Animation Genesis: Cinderella (1950)

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Cinderella (1950)

Genre: Animation, Fantasy, Musical

SOME SPOILERS MAY APPLY!

Conflict Man/Woman vs Society, Woman vs Woman

Overview:  A lowly house servant of her wicked Stepmother is allowed one enchanted evening that could forever change her life

What I Like About the Film:

 

Cinderella is not my favorite Disney movie, but as a young boy, I don’t think it was targeted for me. (Though, I think it‘s completely fine if you‘re a boy and love this movie.)

Cinderella has excellent animation for its time, and minus the stupid animal songs, a beautiful musical score. These things alone should keep it relevant in film history.

Again, Disney has taken a familiar fairytale character and rebuilt it in their image.  Of course, the Disney versions of Prince Charming, Cinderella, and the Fairy Godmother are the standard by which most other films and stories appeal to now.

 

What I Dislike and Some Analysis

I know it is made for children, but the talking animals bit used as comic relief really irritates me. (So, some of the animals can talk, but not all of them?)  At least in Bambi, all the animals could talk.

I’ve also called out Cinderella for being a terrible role model for young women. Though I think that is a bit harsh and I’ve reconsidered some of this. The fact is that Cinderella is a hardworking, gentle, and beautiful soul with a lovely singing voice, but she is stuck in a terrible situation with her wicked stepmother and stepsisters.

Since the stepmother controls the financial and living situation, it’s not as though Cinderella can go to the courts and demand better treatment and be broken free of this cruel enslavement by her family.  Her father is dead, her only support are animals for the forest. What would she say to the authorities?  “Talk to the mice and the birds. They will set me free.” She could wind up in a terrible mental institution or prison. She could genuinely rebel but likely would wind up homeless. Oh, she could poison/murder all of them, but that would certainly alter the “if the shoe fits” premise, wouldn’t it? I suppose she could even commit suicide, but that’s just horrific.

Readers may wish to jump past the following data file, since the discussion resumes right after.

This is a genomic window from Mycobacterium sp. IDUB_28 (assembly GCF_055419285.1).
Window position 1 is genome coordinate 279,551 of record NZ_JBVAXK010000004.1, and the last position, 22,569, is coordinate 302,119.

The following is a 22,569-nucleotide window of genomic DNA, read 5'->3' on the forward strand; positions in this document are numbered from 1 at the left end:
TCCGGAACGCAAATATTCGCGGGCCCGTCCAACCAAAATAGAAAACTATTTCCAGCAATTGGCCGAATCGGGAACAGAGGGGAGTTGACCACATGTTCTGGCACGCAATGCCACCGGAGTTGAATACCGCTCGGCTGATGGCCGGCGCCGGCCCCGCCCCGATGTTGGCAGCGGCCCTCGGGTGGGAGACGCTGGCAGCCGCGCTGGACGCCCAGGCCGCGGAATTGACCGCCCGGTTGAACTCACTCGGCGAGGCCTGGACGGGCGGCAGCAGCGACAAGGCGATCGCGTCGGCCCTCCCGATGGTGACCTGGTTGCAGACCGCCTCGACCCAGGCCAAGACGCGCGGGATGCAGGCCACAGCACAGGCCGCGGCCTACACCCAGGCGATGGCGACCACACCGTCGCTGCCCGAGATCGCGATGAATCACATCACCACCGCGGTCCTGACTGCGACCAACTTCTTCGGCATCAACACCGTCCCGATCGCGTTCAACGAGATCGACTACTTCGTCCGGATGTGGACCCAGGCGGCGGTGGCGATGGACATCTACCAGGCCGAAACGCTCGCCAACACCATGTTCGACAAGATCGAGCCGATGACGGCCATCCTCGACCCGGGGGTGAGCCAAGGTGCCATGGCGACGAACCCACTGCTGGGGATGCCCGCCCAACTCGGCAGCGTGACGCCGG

She is a 19-year-old woman who according to this society really should be focusing on a man and having children. She has next to no power in this world and the only options appear to be institutionalized, imprisonment, homicidal rage, suicide, or hopeless enslavement. She doesn’t any good options, and I suppose this is the best she can get for the time being.

So she gets the luck of having this wonderful character, the Fairy Godmother to come to her rescue and give her one enchanted evening.  Everything about her is stunning and she impresses Prince Charming.  So much so that he wants to marry her, but as luck will have it. Things will literrally fall apart at Midnight and she flees.

Now one could argue, she could have stayed and shared her story with the prince and his high-society friends.  However, she would have been seen transforming from this magnificent belle of the ball to a common house servant in mere seconds. She would have likely murdered or imprisoned for being a witch at worst. At best, she is seen as nothing more than a servant who is out of line and has no business having any affiliation with the prince.

The best chance Cinderella had was to flee.  She had that moment, she planted the seeds that may or may not break her from that accursed living situation, but she had to go.

Conclusion:

Cinderella follows an archaic storyline, and I think you don’t have to praise Cinderella for her actions.  However, it is the society which should be vilified most in this situation. She was stuck in a bad place, and the only hope she had was someone rich and powerful coming to rescue her.  The animation is beautiful, the songs equisite, and the characters memorable.  Cinderella is affable enough that I’d let my child watch it.

The Ladder

Bambi (1942)

Pinocchio (1940)

Snow White and the Seven Dwarfs (1937)

Cinderella (1950)

Dumbo (1941)

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30 thoughts on “Animation Genesis: Cinderella (1950)

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